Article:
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CDOT just approved $1.6B in new projects. Where did the money come from?

Proposition CC would have given more money to roads if it had passed. So with its failure, how is CDOT funding more projects?

DENVER — A cone zone is coming to a road near you following the approval of a billion-dollar makeover of interstate and rural roads in Colorado.

The Colorado Department of Transportation (CDOT) Commission approved the package of projects that will cost $1.6 billion.

Rural roads will get repaired, I-270 will receive a makeover and I-25 north and south of the Denver metro area will see improvements.

"It's the largest investment in rural roads in modern Colorado history," said CDOT executive director Shoshana Lew.

Every line or dot on this map is a project that now has funding.

Credit: 9NEWS
The Colorado Department of Transportation (CDOT) Commission approved the package of projects that will cost $1.6 billion. Every line or dot on this map is a project that now has funding.

"Once these projects are completed, there will be meaningful improvements in people's lives, but it will also leave many needs undone," said Lew.

Yeah, what gives? I thought CDOT needed Proposition CC to pass to have some money, along with schools.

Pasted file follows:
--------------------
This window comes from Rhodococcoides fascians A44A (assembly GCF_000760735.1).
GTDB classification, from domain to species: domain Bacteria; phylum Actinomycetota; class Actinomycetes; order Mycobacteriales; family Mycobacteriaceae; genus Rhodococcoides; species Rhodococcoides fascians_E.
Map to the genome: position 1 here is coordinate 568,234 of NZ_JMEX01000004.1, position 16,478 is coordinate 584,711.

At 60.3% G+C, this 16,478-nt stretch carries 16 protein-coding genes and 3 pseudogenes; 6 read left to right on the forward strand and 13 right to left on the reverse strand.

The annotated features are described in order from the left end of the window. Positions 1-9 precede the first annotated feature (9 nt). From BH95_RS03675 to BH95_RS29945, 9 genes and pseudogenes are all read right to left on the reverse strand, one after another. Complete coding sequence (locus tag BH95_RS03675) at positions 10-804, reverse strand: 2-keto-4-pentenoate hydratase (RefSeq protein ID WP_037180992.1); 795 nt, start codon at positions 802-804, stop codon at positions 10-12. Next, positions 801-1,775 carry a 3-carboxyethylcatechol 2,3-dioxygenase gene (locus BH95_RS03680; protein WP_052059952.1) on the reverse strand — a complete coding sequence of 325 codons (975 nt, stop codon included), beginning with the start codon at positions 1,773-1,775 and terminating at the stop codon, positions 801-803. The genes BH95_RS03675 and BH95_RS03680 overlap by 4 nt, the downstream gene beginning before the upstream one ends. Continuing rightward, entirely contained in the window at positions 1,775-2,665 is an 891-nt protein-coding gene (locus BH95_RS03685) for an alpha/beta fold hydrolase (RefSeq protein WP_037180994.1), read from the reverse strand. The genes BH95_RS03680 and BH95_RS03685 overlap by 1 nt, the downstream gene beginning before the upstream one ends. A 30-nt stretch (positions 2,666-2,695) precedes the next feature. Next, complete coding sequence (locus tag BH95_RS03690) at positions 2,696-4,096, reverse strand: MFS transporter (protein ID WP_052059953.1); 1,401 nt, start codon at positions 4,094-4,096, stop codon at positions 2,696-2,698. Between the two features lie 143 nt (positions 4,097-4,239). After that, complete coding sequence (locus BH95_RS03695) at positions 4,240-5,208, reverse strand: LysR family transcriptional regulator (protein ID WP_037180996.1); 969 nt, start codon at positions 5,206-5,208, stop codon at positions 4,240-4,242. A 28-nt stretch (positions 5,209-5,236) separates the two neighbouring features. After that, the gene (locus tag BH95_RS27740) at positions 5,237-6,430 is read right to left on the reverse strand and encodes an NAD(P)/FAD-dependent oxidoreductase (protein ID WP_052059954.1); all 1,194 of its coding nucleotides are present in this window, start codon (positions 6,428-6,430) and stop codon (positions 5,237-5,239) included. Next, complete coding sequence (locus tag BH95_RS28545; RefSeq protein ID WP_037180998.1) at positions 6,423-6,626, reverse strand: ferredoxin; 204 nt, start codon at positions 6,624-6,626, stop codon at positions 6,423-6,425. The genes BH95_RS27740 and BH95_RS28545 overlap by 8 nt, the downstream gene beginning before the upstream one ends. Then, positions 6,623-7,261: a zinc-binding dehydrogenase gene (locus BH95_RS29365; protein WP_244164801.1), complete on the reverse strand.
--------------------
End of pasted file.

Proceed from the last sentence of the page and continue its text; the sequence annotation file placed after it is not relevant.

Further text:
CDOT did want Proposition CC to pass, allowing the state to keep TABOR refund money to pay for road projects, K-12 and higher education. But that failed earlier this month.

So where is the money coming from?

At one point, CDOT laid out $9 billion in needs to cover projects throughout the state.

Over the last three years, the state legislature has passed bills that allow CDOT some of that funding. The major piece is from Senate Bill 267, passed in 2017. That allowed the state to issue certificates of participation (COP) to fund projects. COPs mean that state-owned buildings will be sold to investors for immediate money and then bought back through a lease-purchase agreement.

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One major project getting approved with this $1.6 billion is the reconstruction of I-270 from I-70 to I-76. Firm plans will take at least 18 months, but after that time, drivers should expect construction on a toll lane in each direction and also an auxiliary lane between Vasquez Boulevard and York Street, which would give truckers and drivers a chance to not have to get over so quickly.

I-25 will see the biggest chunk of the funds.

"Nearly 40 percent of the funds in this list support various portions of I-25," said Lew.

That's more than $600 million for:

  • Additional I-25 South Gap improvements between Castle Rock and Monument
  • Construct concrete on I-25 from South Academy to Fountain near Fort Carson.
  • Early phase work for the Burnham Yard shift of rail and future highway widening through central Denver.

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But regardless of the ability to spend on these projects, CDOT said that doesn't mean they don't need additional funds.

"It leaves big gaps on our central artery through the state. It's over a billion dollars on I-25 that's not on this list," said Lew. "I would virtually guarantee you that every corner of Colorado has something that they care about that's not on this list."

More than $350 million will be spent on rural roads. Which rural roads? You can see a list of the projects here.

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